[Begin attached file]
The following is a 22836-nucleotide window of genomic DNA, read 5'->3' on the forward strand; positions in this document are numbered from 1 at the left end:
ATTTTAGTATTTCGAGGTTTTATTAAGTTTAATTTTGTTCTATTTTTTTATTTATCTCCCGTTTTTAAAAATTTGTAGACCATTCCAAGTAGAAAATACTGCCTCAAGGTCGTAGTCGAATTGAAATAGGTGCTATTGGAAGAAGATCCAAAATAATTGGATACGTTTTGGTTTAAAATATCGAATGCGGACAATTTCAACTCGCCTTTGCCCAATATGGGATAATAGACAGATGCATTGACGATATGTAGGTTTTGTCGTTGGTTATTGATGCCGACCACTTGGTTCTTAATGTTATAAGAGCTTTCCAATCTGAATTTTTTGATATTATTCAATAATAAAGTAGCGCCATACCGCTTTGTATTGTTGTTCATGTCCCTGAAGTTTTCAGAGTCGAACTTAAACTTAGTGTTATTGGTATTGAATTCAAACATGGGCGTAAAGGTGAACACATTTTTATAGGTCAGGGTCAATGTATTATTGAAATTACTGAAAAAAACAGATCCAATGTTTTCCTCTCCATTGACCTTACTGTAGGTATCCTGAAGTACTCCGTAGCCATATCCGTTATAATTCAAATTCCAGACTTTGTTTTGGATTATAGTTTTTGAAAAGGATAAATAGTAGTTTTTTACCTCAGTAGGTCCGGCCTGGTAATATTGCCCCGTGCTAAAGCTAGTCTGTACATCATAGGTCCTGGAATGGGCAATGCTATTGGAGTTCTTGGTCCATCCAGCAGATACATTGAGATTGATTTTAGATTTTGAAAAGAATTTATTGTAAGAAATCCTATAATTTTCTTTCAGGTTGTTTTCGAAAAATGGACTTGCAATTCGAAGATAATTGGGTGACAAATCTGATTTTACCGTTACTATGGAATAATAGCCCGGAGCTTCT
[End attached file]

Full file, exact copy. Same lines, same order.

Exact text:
The following is a 22836-nucleotide window of genomic DNA, read 5'->3' on the forward strand; positions in this document are numbered from 1 at the left end:
ATTTTAGTATTTCGAGGTTTTATTAAGTTTAATTTTGTTCTATTTTTTTATTTATCTCCCGTTTTTAAAAATTTGTAGACCATTCCAAGTAGAAAATACTGCCTCAAGGTCGTAGTCGAATTGAAATAGGTGCTATTGGAAGAAGATCCAAAATAATTGGATACGTTTTGGTTTAAAATATCGAATGCGGACAATTTCAACTCGCCTTTGCCCAATATGGGATAATAGACAGATGCATTGACGATATGTAGGTTTTGTCGTTGGTTATTGATGCCGACCACTTGGTTCTTAATGTTATAAGAGCTTTCCAATCTGAATTTTTTGATATTATTCAATAATAAAGTAGCGCCATACCGCTTTGTATTGTTGTTCATGTCCCTGAAGTTTTCAGAGTCGAACTTAAACTTAGTGTTATTGGTATTGAATTCAAACATGGGCGTAAAGGTGAACACATTTTTATAGGTCAGGGTCAATGTATTATTGAAATTACTGAAAAAAACAGATCCAATGTTTTCCTCTCCATTGACCTTACTGTAGGTATCCTGAAGTACTCCGTAGCCATATCCGTTATAATTCAAATTCCAGACTTTGTTTTGGATTATAGTTTTTGAAAAGGATAAATAGTAGTTTTTTACCTCAGTAGGTCCGGCCTGGTAATATTGCCCCGTGCTAAAGCTAGTCTGTACATCATAGGTCCTGGAATGGGCAATGCTATTGGAGTTCTTGGTCCATCCAGCAGATACATTGAGATTGATTTTAGATTTTGAAAAGAATTTATTGTAAGAAATCCTATAATTTTCTTTCAGGTTGTTTTCGAAAAATGGACTTGCAATTCGAAGATAATTGGGTGACAAATCTGATTTTACCGTTACTATGGAATAATAGCCCGGAGCTTCT